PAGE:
Danny Lyon
[Photographer, b. 1942, New York, lives in Ulster County, New York.]

 The pictures do not ask you to “help” these people, but something much more difficult; to be briefly, intensely aware of their existence, an existence as real and significant as your own. 

Thomas Ruff
[Photographer, b. 1958, Zell, Germany, lives in Dusseldorf, Germany.]

 I don’t believe in the psychologizing portrait photography that my colleagues do, trying to capture the character with a lot of light and shade. That’s absolutely suspect to me. I can only show the surface. Whatever goes beyond that is more or less chance. 

W. Eugene Smith
[Photographer, b. 1918, Wichita, Kansas, d. 1978, Tucson, Arizona.]

 In printing the photographs of the white-gowned Klan members I ran into considerable difficulty. There were several with uncovered faces and these faces were vividly dark in comparison to the white-white of the gowns that it was almost impossible to keep them from appearing black. I am terribly sorry. (Apology to his editor about images from his 1951 photo essay on the Ku Klux Klan in North Carolina.)  

Chuck Close
[Artist, b. 1940, Monroe, Washington, lives in New York.]

 When I went to pick [artist Joe Zucker] up to photograph him, I didn’t recognize him. He has curly, blonde, bushy hair—but he had bought a jar of Vaseline, greased his hair down, borrowed someone’s white shirt and tie, someone else’s glasses, and he looked like a used car salesman. He understood that all he had to do was provide me with the evidence that someone like that existed for a 100th of a second. It didn’t necessarily have to be him.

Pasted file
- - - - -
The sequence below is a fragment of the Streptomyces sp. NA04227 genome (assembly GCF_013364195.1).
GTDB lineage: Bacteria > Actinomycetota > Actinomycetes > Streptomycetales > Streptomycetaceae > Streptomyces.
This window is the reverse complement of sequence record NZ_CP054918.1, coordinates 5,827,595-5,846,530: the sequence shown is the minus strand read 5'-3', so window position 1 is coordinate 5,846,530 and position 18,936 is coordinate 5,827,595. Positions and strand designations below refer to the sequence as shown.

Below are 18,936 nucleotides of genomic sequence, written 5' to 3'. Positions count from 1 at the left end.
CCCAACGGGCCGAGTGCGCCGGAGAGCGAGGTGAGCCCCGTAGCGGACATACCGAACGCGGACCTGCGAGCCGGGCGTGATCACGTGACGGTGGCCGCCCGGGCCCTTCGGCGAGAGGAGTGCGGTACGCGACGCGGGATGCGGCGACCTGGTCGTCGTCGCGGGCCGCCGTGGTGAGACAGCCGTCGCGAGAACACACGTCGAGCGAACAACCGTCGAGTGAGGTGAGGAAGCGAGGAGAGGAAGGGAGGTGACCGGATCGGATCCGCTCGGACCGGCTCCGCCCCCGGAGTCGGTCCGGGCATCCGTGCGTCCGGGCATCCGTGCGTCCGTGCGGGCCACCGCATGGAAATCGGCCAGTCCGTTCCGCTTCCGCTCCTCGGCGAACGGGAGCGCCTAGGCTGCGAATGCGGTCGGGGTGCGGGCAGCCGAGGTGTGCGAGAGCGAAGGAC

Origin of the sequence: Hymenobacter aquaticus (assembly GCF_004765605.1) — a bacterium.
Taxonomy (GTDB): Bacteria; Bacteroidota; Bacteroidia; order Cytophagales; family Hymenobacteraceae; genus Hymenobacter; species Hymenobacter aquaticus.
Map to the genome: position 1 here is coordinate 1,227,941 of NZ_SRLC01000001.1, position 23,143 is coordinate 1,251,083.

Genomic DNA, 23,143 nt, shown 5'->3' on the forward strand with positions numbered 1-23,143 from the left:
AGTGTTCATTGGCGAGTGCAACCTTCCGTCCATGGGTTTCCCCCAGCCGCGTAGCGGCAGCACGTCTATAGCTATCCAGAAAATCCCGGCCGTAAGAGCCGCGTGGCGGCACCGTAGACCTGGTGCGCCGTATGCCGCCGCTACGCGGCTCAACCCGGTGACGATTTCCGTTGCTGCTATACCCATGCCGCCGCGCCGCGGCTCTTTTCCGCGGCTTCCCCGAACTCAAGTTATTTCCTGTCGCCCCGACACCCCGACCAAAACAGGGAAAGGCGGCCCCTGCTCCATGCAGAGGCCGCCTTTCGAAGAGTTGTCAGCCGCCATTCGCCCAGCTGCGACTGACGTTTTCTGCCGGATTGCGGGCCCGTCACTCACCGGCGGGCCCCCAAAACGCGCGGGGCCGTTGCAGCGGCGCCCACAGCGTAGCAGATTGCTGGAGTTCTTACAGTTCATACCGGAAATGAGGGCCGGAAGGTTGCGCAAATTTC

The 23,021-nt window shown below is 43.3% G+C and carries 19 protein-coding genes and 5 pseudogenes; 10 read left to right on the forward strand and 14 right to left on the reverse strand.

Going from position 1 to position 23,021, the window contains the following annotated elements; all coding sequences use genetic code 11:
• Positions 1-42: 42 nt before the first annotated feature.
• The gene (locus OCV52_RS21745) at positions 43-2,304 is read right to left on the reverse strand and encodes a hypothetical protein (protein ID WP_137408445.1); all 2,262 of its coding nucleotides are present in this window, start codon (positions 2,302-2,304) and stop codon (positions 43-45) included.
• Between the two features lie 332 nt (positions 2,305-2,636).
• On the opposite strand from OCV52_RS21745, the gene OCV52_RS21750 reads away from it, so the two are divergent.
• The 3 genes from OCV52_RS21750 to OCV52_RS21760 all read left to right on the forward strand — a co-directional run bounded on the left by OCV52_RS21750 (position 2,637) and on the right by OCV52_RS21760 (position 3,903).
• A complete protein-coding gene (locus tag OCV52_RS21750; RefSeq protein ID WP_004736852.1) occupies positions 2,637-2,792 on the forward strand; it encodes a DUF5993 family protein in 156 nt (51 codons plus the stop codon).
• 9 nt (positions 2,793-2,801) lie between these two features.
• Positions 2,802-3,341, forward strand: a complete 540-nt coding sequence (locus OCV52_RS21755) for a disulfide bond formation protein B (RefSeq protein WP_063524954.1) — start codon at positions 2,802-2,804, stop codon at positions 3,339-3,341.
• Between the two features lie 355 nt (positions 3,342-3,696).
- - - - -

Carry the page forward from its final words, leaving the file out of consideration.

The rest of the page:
Vito Acconci
[Artist, b. 1940, Bronx, New York, lives in Brooklyn, New York.]

 [My early performance work] started by being the activity of a person, any person, like any other—but once that person became photographed it became a specialized person, the object of a personality cult. 

Christopher Isherwood
[b. 1904, Disley, Cheshire, England, d. 1986, Santa Monica, California.]

 I am a camera with its shutter open, quite passive, recording—not thinking... Someday all this will have to be developed, carefully printed, fixed. 

William Wegman
[Artist, b. 1943, Holyoke, Massachusetts, lives in New York.]

 I was born on a tiny cot in southwestern Massachusetts during World War II. A sickly child, I turned to photography to overcome my loneliness and isolation. 

Minor White
[Photographer, writer, and theorist, b. 1908, Minneapolis, Minnesota, d. 1976, Cambridge, Massachusetts.]

 The camera is first a means of self-discovery and a means of self-growth. The artist has one thing to say—himself. 
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